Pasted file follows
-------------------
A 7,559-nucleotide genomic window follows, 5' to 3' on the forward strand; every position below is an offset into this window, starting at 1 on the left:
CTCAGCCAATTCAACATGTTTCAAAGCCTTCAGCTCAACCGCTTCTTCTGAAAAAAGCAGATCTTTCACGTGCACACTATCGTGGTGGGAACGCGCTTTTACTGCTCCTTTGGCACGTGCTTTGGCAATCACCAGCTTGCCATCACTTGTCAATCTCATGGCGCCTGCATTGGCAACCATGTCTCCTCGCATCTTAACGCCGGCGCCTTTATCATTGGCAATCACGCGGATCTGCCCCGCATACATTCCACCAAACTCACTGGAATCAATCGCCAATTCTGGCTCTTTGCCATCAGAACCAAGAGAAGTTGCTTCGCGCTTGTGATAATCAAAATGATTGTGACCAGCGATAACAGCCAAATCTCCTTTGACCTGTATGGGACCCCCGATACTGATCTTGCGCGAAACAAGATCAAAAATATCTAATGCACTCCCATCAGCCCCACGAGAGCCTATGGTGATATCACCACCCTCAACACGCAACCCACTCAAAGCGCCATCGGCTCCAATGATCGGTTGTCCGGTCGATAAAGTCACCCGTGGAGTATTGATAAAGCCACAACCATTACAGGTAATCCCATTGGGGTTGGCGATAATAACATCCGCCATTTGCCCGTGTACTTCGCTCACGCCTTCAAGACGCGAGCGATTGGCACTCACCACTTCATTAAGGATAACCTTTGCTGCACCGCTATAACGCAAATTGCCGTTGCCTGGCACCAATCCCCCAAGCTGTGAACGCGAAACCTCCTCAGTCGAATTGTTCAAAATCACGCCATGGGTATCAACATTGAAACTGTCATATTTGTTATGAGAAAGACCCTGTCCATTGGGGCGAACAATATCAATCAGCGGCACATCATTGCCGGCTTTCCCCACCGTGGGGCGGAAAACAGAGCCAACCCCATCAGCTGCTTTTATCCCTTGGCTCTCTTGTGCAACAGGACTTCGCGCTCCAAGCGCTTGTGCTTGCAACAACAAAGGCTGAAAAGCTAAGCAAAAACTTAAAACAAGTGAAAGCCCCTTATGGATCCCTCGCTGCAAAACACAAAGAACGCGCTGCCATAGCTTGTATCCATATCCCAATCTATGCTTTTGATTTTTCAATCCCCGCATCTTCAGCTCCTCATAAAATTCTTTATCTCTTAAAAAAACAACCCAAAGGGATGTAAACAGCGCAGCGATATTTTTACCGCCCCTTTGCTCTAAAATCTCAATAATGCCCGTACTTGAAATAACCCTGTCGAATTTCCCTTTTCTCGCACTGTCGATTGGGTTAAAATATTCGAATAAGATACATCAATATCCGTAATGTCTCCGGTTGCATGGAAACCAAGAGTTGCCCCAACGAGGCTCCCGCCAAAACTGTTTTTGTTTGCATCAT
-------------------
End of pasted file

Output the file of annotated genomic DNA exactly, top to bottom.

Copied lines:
A 7,559-nucleotide genomic window follows, 5' to 3' on the forward strand; every position below is an offset into this window, starting at 1 on the left:
CTCAGCCAATTCAACATGTTTCAAAGCCTTCAGCTCAACCGCTTCTTCTGAAAAAAGCAGATCTTTCACGTGCACACTATCGTGGTGGGAACGCGCTTTTACTGCTCCTTTGGCACGTGCTTTGGCAATCACCAGCTTGCCATCACTTGTCAATCTCATGGCGCCTGCATTGGCAACCATGTCTCCTCGCATCTTAACGCCGGCGCCTTTATCATTGGCAATCACGCGGATCTGCCCCGCATACATTCCACCAAACTCACTGGAATCAATCGCCAATTCTGGCTCTTTGCCATCAGAACCAAGAGAAGTTGCTTCGCGCTTGTGATAATCAAAATGATTGTGACCAGCGATAACAGCCAAATCTCCTTTGACCTGTATGGGACCCCCGATACTGATCTTGCGCGAAACAAGATCAAAAATATCTAATGCACTCCCATCAGCCCCACGAGAGCCTATGGTGATATCACCACCCTCAACACGCAACCCACTCAAAGCGCCATCGGCTCCAATGATCGGTTGTCCGGTCGATAAAGTCACCCGTGGAGTATTGATAAAGCCACAACCATTACAGGTAATCCCATTGGGGTTGGCGATAATAACATCCGCCATTTGCCCGTGTACTTCGCTCACGCCTTCAAGACGCGAGCGATTGGCACTCACCACTTCATTAAGGATAACCTTTGCTGCACCGCTATAACGCAAATTGCCGTTGCCTGGCACCAATCCCCCAAGCTGTGAACGCGAAACCTCCTCAGTCGAATTGTTCAAAATCACGCCATGGGTATCAACATTGAAACTGTCATATTTGTTATGAGAAAGACCCTGTCCATTGGGGCGAACAATATCAATCAGCGGCACATCATTGCCGGCTTTCCCCACCGTGGGGCGGAAAACAGAGCCAACCCCATCAGCTGCTTTTATCCCTTGGCTCTCTTGTGCAACAGGACTTCGCGCTCCAAGCGCTTGTGCTTGCAACAACAAAGGCTGAAAAGCTAAGCAAAAACTTAAAACAAGTGAAAGCCCCTTATGGATCCCTCGCTGCAAAACACAAAGAACGCGCTGCCATAGCTTGTATCCATATCCCAATCTATGCTTTTGATTTTTCAATCCCCGCATCTTCAGCTCCTCATAAAATTCTTTATCTCTTAAAAAAACAACCCAAAGGGATGTAAACAGCGCAGCGATATTTTTACCGCCCCTTTGCTCTAAAATCTCAATAATGCCCGTACTTGAAATAACCCTGTCGAATTTCCCTTTTCTCGCACTGTCGATTGGGTTAAAATATTCGAATAAGATACATCAATATCCGTAATGTCTCCGGTTGCATGGAAACCAAGAGTTGCCCCAACGAGGCTCCCGCCAAAACTGTTTTTGTTTGCATCAT